Friday, June 6, 2014

Two Creations & the Old Lie

Rather by chance, we came across Lully’s Marche Royale on Youtube which was gallantly pleasing as these marches go.   Far more impressive, though, were the accompanying video-stills taken from the Cathedral d’Albi, a late medieval structure in Toulouse, France built between 1287 and 1480. 

We were, it should be said, blown away by its beauty.  But the thought which recurred most in our mind was: hands — the myriad of human arms, hands and fingers that put this beautiful leviathan together.  

With each frame we imagined the backs that carried, the arms that cut, the hands that chiseled, the fingers that set and gilded the host of myriad details, each its own little soul, which joined in harmony to create this reflection of heaven on earth.

We imagined, also, the master masons drafting their plans late into the night, the surveyors measuring ground in the fresh of morning, the drivers and donkeys bearing cartloads of brick and stone to the site, the apprentices laughing and breaking for bread, onions and wine at noon... and of course, the accountants tallying their receipts and balances. 

There was more than mere architectural harmony at work here and the whole edifice made one rather disposed to forgive the human race its manifold follies, vices and crimes.

As fate would have it, however, this morning we came across another video —  a propaganda film made in anticipation of the D-Day landing in Normandy.

The film was mostly a paean to the united logistics that enabled the invasion.  It detailed with swelling pride the jeeps, the tanks, the planes, the rolling stock, the landing craft, the crates of supplies and murderous widgets, all of which were  “the fruition of four years of planning...”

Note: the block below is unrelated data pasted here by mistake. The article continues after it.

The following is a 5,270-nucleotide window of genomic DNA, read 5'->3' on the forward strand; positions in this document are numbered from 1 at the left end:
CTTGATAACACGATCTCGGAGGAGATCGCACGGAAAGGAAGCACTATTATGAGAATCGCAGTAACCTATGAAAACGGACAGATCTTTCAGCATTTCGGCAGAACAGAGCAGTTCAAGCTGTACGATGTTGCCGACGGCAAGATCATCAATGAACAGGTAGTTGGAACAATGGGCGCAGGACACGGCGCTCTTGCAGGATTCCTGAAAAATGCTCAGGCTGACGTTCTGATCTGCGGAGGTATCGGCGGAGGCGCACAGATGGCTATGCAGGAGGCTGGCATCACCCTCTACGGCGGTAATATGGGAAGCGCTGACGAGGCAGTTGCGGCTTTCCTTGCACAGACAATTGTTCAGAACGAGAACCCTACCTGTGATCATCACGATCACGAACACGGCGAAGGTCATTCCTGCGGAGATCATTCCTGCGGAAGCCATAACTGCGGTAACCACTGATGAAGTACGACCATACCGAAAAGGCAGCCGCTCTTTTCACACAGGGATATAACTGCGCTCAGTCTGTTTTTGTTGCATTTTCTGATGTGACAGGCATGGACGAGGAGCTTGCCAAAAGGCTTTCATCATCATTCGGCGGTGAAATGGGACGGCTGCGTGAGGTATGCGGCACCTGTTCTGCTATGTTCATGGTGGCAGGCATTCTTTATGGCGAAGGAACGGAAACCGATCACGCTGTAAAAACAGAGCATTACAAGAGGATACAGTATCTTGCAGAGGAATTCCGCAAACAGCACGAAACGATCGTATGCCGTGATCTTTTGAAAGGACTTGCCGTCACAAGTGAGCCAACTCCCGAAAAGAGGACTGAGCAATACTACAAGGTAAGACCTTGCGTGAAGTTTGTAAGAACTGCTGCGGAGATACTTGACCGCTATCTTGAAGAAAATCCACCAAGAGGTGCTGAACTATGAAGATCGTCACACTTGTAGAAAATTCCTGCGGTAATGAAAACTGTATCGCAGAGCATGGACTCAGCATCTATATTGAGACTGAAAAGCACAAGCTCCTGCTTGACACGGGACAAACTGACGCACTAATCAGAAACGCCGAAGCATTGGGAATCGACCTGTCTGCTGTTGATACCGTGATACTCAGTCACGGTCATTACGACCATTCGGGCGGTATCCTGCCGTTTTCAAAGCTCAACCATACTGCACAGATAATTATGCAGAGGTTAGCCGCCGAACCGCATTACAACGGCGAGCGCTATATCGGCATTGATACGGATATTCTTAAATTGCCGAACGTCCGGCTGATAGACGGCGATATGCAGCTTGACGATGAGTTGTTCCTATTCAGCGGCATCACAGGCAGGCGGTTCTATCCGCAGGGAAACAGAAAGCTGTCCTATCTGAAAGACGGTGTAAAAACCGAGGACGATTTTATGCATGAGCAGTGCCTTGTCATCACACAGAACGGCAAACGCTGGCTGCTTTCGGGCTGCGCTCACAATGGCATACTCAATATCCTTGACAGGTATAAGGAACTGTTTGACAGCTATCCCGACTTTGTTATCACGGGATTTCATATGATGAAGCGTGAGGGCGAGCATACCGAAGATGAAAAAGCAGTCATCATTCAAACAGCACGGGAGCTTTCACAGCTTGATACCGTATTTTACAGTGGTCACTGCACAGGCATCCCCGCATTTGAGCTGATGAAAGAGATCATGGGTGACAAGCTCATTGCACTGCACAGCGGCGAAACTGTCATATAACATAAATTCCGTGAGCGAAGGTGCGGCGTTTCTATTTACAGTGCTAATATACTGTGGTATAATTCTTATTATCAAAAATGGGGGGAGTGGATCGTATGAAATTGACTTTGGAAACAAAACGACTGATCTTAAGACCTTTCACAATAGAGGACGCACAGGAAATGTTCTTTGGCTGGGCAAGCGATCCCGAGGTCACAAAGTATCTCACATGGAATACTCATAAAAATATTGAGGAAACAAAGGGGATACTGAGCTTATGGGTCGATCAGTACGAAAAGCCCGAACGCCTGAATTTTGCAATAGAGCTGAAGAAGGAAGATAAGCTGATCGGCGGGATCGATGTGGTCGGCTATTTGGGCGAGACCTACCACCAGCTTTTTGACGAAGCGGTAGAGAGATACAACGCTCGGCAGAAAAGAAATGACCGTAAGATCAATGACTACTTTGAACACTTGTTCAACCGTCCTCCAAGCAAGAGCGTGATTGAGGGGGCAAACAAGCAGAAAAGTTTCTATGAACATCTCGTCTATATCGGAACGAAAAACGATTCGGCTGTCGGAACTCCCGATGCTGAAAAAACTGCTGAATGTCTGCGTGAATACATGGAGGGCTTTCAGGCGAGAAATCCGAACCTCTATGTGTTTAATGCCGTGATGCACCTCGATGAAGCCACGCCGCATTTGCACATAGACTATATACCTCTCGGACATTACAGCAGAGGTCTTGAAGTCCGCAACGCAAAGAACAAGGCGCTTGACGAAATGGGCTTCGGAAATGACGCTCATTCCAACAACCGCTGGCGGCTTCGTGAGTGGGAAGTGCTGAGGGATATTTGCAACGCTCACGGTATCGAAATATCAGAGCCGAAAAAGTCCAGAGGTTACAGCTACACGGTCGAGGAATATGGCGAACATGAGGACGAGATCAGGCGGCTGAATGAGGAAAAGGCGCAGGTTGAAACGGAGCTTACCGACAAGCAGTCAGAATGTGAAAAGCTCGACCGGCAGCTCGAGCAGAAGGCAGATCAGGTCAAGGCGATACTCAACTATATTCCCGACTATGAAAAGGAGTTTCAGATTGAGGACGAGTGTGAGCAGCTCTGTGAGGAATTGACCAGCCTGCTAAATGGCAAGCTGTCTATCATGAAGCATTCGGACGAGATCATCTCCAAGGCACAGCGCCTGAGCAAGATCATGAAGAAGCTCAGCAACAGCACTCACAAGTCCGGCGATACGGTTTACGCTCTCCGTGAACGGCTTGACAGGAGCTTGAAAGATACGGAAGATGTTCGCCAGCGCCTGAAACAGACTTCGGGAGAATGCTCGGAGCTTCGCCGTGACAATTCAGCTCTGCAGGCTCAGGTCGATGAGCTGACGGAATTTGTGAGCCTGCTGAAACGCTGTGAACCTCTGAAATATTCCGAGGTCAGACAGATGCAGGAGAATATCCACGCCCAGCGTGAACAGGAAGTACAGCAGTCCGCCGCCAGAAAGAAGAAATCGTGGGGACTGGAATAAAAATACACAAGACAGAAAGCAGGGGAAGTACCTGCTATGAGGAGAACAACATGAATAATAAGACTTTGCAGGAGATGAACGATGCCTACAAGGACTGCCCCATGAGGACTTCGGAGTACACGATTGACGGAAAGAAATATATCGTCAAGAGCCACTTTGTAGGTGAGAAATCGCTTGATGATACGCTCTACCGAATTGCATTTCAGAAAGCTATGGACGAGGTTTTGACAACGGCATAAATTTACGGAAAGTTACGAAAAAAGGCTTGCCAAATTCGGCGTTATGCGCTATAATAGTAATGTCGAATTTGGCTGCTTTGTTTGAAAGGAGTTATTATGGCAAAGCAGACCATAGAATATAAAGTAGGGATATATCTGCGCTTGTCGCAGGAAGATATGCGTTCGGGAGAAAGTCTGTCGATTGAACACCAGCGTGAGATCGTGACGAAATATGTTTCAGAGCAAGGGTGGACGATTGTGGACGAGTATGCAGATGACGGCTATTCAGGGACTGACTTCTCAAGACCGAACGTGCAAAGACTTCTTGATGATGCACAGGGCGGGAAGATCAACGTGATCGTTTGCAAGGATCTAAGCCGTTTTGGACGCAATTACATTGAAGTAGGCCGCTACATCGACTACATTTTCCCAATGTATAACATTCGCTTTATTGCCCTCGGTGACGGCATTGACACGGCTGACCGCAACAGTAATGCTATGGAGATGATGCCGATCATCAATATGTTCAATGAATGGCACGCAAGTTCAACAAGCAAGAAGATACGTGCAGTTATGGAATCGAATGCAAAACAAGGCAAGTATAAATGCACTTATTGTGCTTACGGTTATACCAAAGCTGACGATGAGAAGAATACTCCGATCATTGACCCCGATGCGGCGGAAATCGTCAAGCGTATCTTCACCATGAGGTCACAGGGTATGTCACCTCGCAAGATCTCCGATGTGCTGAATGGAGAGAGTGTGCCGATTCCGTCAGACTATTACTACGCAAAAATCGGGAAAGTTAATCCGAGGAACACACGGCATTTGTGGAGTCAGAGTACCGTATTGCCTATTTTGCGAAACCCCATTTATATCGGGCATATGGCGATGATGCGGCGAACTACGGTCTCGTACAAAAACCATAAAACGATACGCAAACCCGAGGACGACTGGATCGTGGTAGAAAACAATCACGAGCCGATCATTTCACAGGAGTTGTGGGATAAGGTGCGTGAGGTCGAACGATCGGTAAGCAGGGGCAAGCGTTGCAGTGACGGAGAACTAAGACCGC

And not least was the vast expense of human labor that so manifestly infused the entire enterprise on every point along the assembly line of war...

“...every man knew just where he was to fit into the gigantic pattern...   intoned the narrator,

“...every jeep every tank... was assigned its place in the grand strategy of attack...”

Every single piece of which -- from belt buckle, to rifle bore, to screwed in detonator, the work of human hands.

Two things such propaganda films rarely show are: drudgery and death — the sheer boring, exhausting, sweating, aching business of unloading 3,000 boxes, of parking 1,000 tanks, of standing in line waiting for something to get done, before some other tedium can slowly unfold; and, of course, the denouement of it all which consist in blowing concrete, earth and flesh to bits in a million moments of destruction, mutilation and death. 

And so, we were left to contemplate what might be called the Two Creations, each the inverse image of the other — one a reflection of what we hope is heaven, the other an embodiment of what we know is hell.

Today, June 6th, the leaders of the Allied Nations, together with sycophants from defeated Germany, gathered in Normandy to commemorate what is styled as the Liberation of Europe, but which would be more honestly be styled as the Great Destruction.

I wish to make very clear that I raise no objection to a penitential remembrance of loss and waste and suffering; and, in this regard, to remember that this remembrance includes the other side, as a 93 year old  English veteran struggled to remind us.

But the truer remembrance, in my view, is the one uttered by Wilfred Owens almost a century ago,

If you could hear, at every jolt, the blood
Come gargling from the froth-corrupted lungs,

you would not tell with such high zest 
To children ardent for some desperate glory,

The old Lie; Dulce et Decorum est
Pro patria mori.
When at least, as the Queen has always done, the remembrance is left to silence, no attempt is made to “bawl allegiance to the state” (Owens).  But once the speeching and preaching begins we are simply rehearsing the Old Lie

And this is what was done at the Anglican service on June 5th when the Army Chaplain, sanctimoniously intoned,

“for in the end, greater love hath no man than this, that a man lay down lay down his life for his friends...”

The problem with this statement (as we recently discussed) is that it is a sophistical canard which shuffles between the soldier as an individual and as a piece in the “gigantic pattern” of a country at war.

Let us return to d’Albi.  Does it matter that a mason, carpenter or glass-maker may have gotten drunk after work or beat his wife the day before?  Of course not.  His individual sin does not detract from the harmony of the work of the whole as a whole.  The cathedral remains a reflection of man at his best. 

Conversely, the fact that an individual soldier took heart in fear or threw himself down on a grenade to save his buddy does not redeem the vileness of the enterprise of nations.